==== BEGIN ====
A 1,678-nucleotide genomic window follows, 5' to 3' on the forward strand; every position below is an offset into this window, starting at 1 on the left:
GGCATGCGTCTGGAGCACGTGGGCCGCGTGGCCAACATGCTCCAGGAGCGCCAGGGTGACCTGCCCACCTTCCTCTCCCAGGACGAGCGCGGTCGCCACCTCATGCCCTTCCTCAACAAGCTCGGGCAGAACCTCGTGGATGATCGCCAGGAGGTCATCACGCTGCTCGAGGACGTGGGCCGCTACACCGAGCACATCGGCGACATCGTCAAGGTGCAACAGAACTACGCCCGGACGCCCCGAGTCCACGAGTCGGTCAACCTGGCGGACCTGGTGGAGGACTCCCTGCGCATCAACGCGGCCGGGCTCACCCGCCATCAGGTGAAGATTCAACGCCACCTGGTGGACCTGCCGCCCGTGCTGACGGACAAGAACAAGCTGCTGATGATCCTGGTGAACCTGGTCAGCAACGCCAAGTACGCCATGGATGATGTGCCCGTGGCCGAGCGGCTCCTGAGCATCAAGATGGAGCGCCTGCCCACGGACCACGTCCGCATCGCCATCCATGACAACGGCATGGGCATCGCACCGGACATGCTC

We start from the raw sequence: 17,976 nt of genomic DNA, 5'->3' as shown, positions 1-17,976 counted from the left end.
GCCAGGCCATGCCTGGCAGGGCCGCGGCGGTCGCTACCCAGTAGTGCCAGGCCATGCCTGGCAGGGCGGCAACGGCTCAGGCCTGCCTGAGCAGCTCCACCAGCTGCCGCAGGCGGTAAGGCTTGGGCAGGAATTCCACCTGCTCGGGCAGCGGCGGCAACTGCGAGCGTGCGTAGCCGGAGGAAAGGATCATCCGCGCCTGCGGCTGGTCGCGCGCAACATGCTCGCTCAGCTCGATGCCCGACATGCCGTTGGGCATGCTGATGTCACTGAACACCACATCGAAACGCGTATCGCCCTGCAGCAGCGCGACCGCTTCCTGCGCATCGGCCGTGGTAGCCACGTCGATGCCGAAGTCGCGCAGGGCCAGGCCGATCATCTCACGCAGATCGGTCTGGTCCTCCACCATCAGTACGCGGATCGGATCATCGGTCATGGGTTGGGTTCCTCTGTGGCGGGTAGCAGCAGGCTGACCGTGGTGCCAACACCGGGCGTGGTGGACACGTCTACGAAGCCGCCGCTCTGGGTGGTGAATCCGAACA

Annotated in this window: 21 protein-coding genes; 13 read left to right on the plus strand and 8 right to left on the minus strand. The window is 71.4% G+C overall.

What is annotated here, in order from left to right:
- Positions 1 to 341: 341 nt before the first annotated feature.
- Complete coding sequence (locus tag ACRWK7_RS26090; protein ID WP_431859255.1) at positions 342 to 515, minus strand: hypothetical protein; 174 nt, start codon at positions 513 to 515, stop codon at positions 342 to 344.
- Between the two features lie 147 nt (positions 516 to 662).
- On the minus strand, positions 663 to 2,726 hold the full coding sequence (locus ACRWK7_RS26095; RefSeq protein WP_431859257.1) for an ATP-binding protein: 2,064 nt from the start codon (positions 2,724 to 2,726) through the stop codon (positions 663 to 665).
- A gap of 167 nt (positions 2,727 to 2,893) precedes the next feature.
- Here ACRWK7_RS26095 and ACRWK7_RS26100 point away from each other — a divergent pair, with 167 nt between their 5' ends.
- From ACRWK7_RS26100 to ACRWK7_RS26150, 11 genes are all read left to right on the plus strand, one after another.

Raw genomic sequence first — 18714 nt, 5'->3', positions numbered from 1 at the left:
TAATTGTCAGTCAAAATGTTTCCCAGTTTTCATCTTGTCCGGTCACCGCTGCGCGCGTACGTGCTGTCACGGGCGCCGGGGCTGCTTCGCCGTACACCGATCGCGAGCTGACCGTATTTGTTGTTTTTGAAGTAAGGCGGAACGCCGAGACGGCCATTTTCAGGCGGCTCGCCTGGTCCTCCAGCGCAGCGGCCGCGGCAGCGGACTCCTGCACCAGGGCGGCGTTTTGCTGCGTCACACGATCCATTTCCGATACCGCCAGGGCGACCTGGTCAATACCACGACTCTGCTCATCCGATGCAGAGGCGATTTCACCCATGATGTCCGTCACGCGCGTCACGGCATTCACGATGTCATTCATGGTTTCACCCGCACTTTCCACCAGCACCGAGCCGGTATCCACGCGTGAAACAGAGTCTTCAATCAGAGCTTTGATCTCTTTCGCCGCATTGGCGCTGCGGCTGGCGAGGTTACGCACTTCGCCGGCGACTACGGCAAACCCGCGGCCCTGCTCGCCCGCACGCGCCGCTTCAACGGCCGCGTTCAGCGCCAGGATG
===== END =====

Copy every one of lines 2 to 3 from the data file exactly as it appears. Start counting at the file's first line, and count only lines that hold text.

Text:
GGCATGCGTCTGGAGCACGTGGGCCGCGTGGCCAACATGCTCCAGGAGCGCCAGGGTGACCTGCCCACCTTCCTCTCCCAGGACGAGCGCGGTCGCCACCTCATGCCCTTCCTCAACAAGCTCGGGCAGAACCTCGTGGATGATCGCCAGGAGGTCATCACGCTGCTCGAGGACGTGGGCCGCTACACCGAGCACATCGGCGACATCGTCAAGGTGCAACAGAACTACGCCCGGACGCCCCGAGTCCACGAGTCGGTCAACCTGGCGGACCTGGTGGAGGACTCCCTGCGCATCAACGCGGCCGGGCTCACCCGCCATCAGGTGAAGATTCAACGCCACCTGGTGGACCTGCCGCCCGTGCTGACGGACAAGAACAAGCTGCTGATGATCCTGGTGAACCTGGTCAGCAACGCCAAGTACGCCATGGATGATGTGCCCGTGGCCGAGCGGCTCCTGAGCATCAAGATGGAGCGCCTGCCCACGGACCACGTCCGCATCGCCATCCATGACAACGGCATGGGCATCGCACCGGACATGCTC

We start from the raw sequence: 17,976 nt of genomic DNA, 5'->3' as shown, positions 1-17,976 counted from the left end.